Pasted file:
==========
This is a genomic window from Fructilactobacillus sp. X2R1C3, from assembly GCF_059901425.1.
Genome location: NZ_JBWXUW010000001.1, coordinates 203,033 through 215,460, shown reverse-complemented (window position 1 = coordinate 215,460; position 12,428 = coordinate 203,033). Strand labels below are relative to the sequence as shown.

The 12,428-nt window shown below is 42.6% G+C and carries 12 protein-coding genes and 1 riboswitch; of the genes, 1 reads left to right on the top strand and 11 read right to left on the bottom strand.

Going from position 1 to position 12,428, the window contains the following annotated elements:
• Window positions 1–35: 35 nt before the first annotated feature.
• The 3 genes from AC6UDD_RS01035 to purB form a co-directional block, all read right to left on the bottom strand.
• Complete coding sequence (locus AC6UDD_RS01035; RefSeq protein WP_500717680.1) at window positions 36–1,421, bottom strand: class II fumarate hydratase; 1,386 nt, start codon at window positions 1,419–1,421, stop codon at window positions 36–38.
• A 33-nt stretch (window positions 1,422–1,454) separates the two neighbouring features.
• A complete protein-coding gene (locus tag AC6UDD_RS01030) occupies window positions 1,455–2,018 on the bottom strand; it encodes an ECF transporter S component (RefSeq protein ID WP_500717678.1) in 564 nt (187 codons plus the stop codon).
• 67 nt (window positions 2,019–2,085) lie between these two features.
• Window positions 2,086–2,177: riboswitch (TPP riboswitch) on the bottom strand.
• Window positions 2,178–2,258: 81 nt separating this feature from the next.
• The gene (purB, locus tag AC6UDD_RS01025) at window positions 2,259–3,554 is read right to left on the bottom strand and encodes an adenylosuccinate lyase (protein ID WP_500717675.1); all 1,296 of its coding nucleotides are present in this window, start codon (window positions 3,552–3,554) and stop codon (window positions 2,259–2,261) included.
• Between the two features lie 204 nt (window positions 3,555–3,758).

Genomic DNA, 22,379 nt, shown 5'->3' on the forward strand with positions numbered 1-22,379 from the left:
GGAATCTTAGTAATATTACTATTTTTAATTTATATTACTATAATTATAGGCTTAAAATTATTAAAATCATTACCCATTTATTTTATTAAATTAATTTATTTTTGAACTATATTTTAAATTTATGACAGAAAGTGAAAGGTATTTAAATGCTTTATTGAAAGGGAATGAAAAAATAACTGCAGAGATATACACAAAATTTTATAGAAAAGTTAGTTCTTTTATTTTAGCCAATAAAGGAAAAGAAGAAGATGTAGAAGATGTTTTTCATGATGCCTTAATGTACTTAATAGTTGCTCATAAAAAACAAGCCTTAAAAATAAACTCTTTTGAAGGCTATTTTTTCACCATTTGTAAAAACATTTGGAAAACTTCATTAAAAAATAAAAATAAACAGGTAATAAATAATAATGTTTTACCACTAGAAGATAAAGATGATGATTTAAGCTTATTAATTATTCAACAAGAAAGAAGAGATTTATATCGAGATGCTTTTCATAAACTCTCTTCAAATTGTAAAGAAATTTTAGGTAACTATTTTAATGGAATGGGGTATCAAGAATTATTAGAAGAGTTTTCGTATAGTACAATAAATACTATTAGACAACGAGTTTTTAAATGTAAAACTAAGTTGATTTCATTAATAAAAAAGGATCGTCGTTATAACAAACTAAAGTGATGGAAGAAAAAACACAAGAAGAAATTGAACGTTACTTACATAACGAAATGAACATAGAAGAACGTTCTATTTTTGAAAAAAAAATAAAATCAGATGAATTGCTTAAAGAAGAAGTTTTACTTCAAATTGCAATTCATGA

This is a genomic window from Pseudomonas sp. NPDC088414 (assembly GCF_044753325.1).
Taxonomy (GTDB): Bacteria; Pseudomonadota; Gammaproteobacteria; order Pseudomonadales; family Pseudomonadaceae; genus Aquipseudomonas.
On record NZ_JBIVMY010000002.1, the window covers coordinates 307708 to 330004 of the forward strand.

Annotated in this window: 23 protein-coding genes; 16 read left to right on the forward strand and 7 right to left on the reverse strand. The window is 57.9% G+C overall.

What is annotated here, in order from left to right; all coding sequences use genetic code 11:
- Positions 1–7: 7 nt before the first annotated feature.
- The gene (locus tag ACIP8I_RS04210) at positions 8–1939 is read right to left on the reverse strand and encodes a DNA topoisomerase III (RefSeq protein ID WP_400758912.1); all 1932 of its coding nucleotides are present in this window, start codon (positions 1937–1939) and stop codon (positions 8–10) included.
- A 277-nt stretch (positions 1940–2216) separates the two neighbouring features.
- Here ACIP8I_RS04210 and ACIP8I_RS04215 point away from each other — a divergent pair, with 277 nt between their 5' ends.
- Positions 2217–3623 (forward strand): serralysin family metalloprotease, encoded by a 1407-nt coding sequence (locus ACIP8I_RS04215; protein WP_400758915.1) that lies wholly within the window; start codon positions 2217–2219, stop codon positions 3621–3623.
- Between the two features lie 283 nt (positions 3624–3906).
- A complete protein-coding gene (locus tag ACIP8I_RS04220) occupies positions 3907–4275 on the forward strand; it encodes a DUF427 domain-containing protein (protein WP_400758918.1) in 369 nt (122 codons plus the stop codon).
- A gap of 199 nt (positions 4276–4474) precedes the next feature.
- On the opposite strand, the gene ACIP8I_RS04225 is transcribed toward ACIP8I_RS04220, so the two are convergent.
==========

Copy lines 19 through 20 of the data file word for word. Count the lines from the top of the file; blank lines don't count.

On record NZ_JBIVMY010000002.1, the window covers coordinates 307708 to 330004 of the forward strand.

Annotated in this window: 23 protein-coding genes; 16 read left to right on the forward strand and 7 right to left on the reverse strand. The window is 57.9% G+C overall.